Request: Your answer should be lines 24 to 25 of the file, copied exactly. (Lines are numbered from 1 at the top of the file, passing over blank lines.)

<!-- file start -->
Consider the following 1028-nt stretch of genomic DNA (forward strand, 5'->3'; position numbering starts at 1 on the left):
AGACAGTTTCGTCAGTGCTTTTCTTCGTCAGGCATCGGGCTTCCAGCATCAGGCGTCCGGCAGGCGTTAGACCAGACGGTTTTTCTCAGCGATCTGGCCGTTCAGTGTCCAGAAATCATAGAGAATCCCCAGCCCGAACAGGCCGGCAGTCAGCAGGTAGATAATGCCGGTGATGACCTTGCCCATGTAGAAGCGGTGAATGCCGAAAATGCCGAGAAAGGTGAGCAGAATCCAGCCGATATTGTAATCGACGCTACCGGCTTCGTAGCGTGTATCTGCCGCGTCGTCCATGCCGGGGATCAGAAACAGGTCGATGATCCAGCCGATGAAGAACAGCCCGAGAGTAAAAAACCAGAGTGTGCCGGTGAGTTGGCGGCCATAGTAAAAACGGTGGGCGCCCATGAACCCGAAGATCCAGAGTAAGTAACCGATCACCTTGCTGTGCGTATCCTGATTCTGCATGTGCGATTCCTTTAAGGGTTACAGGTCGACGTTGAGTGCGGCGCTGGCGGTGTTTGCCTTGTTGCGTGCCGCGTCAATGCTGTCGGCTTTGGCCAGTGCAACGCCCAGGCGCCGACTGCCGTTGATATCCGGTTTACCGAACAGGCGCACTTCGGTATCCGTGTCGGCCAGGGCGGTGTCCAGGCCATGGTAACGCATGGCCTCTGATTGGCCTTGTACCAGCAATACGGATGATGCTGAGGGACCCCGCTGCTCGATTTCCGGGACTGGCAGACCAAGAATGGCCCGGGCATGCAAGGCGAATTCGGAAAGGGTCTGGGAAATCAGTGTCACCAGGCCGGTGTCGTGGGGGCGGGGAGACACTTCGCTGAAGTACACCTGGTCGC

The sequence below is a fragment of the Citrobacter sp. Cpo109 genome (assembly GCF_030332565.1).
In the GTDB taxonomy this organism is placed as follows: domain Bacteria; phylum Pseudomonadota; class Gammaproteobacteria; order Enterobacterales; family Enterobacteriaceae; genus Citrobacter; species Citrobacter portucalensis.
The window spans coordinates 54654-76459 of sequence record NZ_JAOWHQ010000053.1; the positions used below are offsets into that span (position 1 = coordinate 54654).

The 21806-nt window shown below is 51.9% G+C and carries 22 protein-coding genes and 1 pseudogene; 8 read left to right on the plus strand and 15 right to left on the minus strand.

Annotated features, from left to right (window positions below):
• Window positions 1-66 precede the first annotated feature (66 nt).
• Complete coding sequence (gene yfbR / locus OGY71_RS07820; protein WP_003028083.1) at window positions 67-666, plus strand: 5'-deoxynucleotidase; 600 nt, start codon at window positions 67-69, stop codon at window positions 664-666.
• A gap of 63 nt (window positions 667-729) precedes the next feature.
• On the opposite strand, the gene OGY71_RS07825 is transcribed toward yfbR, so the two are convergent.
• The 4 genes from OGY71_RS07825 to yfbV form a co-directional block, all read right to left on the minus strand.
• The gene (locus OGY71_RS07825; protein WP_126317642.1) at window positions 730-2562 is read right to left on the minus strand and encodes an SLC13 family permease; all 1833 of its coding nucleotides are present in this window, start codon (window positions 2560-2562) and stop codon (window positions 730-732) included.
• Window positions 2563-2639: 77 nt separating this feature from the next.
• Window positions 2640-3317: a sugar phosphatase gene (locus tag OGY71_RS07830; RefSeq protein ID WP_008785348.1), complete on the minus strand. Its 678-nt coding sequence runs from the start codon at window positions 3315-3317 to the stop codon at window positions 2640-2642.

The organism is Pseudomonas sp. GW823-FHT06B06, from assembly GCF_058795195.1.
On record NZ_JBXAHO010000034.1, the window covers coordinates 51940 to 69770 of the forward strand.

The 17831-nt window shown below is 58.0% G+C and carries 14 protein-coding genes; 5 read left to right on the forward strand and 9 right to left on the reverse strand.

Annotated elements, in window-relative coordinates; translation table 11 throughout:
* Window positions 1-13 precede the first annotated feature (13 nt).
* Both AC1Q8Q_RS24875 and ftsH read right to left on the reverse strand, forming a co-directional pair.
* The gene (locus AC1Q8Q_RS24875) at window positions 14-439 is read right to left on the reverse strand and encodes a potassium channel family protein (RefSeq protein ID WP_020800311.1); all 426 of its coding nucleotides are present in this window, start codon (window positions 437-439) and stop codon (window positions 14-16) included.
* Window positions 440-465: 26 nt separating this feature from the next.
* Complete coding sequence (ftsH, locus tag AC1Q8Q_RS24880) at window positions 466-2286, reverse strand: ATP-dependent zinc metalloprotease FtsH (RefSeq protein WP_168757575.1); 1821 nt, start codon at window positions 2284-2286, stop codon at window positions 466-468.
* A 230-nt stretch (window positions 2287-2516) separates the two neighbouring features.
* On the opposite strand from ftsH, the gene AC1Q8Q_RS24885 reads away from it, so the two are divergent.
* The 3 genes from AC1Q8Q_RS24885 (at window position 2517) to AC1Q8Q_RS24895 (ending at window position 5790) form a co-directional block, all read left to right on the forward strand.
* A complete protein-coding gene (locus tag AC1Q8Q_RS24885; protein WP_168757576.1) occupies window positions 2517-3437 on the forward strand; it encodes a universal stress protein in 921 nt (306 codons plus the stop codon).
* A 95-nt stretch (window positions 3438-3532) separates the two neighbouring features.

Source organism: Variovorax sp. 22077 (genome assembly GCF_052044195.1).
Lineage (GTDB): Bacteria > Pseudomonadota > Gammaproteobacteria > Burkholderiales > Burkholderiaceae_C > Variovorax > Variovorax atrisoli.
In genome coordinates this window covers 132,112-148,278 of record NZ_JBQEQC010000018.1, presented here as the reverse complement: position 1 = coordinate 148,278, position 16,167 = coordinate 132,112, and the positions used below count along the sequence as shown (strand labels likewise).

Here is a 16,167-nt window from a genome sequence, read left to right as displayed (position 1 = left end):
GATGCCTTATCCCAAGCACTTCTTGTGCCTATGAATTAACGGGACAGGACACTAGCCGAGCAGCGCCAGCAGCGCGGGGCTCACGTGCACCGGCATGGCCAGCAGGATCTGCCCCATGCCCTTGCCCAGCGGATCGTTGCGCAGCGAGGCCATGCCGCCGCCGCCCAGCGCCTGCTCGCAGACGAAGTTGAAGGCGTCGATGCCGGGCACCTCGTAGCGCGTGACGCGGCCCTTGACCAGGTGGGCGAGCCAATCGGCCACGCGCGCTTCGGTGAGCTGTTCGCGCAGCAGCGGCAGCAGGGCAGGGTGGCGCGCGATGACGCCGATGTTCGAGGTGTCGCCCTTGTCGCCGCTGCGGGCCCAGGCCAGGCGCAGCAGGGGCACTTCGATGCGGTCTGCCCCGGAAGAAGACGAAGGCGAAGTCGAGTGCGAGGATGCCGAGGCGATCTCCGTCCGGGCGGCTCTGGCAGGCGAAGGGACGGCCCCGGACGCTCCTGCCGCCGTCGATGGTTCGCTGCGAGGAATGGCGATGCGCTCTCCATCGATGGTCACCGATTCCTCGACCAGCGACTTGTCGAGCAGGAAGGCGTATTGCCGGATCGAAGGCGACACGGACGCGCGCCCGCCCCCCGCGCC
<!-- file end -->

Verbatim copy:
* Complete coding sequence (ftsH, locus tag AC1Q8Q_RS24880) at window positions 466-2286, reverse strand: ATP-dependent zinc metalloprotease FtsH (RefSeq protein WP_168757575.1); 1821 nt, start codon at window positions 2284-2286, stop codon at window positions 466-468.
* A 230-nt stretch (window positions 2287-2516) separates the two neighbouring features.